In Phoning Home you play as a droid named ION, and begin the game by crash landing your ship on an unknown planet.  Your ship’s AI immediately sets you out to collect materials and craft parts to repair the communications array to contact your home planet for extraction.  As you explore the alien planet, you soon discover remnants of an older alien civilization, and another spacecraft, who is missing its own exploration unit, named ANI.  ION quickly realizes that escape from this planet is impossible, without ANI’s aide and sets out to find her.  ANI is discovered, but is also a bit mad, but is absolutely essential in your quest to escape.  Together, you and ANI begin searching for ways to get off the planet, while also exploring the ancient civilization and discovering what other resources are available on the planet.

The story is pretty generic, as these types of stories go, but still will keep you interested throughout the entire game.  The most interesting aspect of the story is the interdependence between ION and ANI.  ANI is extremely dependent on ION to move around the landscape, but ION cannot make it off the planet without ANI’s systems, so what develops is a story that really centers around two characters that are vital to each other for survival.  The story of Phoning Home went a lot deeper than I was expecting it to.

Game Play

You begin the game by completing some rudimentary quests for your ship’s AI unit, trying to get certain systems back online.  ION moves around the open world very well, with a jump pack and a sprint function to help you get around.  However, using the jump pack burns fuel faster, and using the sprint function will drain your battery.  This makes gathering of resources and crafting vital to progressing through Phoning Home.  

As you explore the planet, you will discover different resources that you can use in crafting.  Resources are initially unknown and not on the map, until you discover them.  Once you have located and gathered a particular resource, that resource will now show up on your HUD and makes finding more of the same resources easier.  ION can only hold a certain amount of each resource, so gathering maximum amounts and constantly crafting fuel and batteries is a great way to make sure you can get around whenever you need to.  Crafting is also done very simply, yet still felt satisfying.  In the crafting menu, you will see a list of all the objects that you can craft, and the materials that are needed to craft that object.  Once you have all the materials, you simply click on the item you want to craft and it is created and placed in your inventory.  Some items require multiple parts to create, so you will need to gather a larger batch of resources.

These items you can craft also include upgrades to ION, including weapons, teleporters, or magnetics that help you move ANI around.  Each upgrade changes the way the game is played and are realized at certain points of the game.  Your ship’s AI will contact you when a new upgrade or item is now craftable, and all you need to do then is locate the right resources to craft and unlock it.  Crafting these upgrades and items are vital to the overall game play of Phoning Home because of the constant shift and threat of the terrain.  ION will take damage from falls, creatures, and even the weather.  Repair kits, batteries, and fuel are in constant need and so you will spend most of your time gathering and crafting, as you explore your planet.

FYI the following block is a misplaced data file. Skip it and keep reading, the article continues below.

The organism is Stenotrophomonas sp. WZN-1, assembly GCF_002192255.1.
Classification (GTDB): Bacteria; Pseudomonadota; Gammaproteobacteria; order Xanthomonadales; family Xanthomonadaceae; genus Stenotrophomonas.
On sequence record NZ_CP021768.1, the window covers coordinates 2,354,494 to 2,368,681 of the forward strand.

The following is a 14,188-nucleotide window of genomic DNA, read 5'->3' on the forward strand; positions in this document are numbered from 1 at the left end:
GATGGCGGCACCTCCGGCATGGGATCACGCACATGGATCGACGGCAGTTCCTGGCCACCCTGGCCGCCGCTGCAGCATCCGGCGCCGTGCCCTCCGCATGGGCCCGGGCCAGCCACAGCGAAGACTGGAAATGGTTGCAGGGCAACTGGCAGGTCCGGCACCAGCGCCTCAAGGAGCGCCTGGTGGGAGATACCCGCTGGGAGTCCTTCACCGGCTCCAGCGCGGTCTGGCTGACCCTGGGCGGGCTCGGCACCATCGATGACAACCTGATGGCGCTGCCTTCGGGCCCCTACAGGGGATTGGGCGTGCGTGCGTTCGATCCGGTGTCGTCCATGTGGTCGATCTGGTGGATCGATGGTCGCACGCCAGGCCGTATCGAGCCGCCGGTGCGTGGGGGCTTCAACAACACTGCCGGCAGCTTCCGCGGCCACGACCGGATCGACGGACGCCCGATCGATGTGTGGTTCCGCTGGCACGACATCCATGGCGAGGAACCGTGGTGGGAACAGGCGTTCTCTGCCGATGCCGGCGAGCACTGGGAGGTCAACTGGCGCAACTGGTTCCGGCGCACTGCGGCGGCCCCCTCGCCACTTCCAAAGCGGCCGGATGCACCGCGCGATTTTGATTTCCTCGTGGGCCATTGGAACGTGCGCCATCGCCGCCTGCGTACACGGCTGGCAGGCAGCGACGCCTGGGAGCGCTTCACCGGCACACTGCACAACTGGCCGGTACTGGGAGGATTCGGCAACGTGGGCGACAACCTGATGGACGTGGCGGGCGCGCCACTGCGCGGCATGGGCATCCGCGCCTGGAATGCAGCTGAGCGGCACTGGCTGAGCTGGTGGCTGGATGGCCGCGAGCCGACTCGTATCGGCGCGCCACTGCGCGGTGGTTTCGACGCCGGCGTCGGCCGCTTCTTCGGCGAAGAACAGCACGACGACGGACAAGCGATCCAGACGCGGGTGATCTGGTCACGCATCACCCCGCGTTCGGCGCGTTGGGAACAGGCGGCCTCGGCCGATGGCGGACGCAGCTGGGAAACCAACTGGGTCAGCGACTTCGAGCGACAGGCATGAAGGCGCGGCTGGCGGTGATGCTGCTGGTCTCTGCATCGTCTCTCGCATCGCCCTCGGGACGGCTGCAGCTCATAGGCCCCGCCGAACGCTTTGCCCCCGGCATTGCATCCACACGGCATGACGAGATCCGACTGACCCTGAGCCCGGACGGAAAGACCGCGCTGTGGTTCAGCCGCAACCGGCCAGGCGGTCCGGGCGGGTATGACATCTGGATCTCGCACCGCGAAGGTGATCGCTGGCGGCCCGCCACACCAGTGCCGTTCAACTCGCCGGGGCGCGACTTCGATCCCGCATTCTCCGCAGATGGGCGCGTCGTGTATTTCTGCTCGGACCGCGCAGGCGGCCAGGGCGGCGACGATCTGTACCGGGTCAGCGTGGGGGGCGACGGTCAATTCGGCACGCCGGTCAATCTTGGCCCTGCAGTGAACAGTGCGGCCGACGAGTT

If crafting and resource gathering is half of the game here, then the other half is survival and solving puzzles.  ION is only outfitted with a pipe as a weapon in the beginning, so combat isn’t an option.  Large rock creatures will just crush you with boulders if you get to close, so you best learn to keep your distance.  Later, you will get some photon blasters and other weapons, but the option to hide and wait is usually the better option.  You will also have to deal with ANI, in what becomes long escort mission.  ANI has her own health bars and abilities, so you need to keep her alive at all costs.  ANI is also not outfitted with the same gear you are, so cannot fly or create her own teleport portals.  That’s all you, bud.  You will have to lift her over rocks, create portals to help her climb, or use your magnetics to get her to keep up with you as you run away from a very large rock creature using your head for target practice.


Usually, indie games go with a drastically different aesthetic or really leave one aspect of the design short to save money.  Phoning Home’s aesthetic is impressive and really works well with the game.  ION does look a little too much like Wall-E for my taste, I would have liked to have seen something that really could stand out as being unique to Phoning Home.  The graphics aren’t awe inspiring but still do a hell of a job making the alien planet interesting to explore.  The planet has many different climates to explore and the planet looks just close enough to Earth to allow you to understand what it is you are looking at, but different enough to know that you are on an alien world.

The sound design, music, and voice acting are done extremely well.  Everything about Phoning Home feels much more polished than your average indie game, but the voice acting and music are easily the highlights of the aesthetic.  The voice acting was really well done, with just enough emotion to keep you invested in the story, but not too much to stop sounding like it would come from an A.I.  The music fits the feeling of the game, of being lost on a strange planet far from home.  It’s immediately the one area that you can just feel that the developers put a huge emphasis on and it comes off almost perfect.  The game feels very atmospheric thanks to the soundtrack.

Final Thoughts

Phoning Home is one of those good games that really shows what Steam Greenlight is really capable of.  Solid storytelling, decent graphics, and a great aesthetic (minus the Wall-E look) makes Phoning Home a must play for those that are looking for a game about gathering resources and exploration.  Phoning Home officially released on Steam on February 7.

Phoning Home Review Score

(3 out of 5 Stars)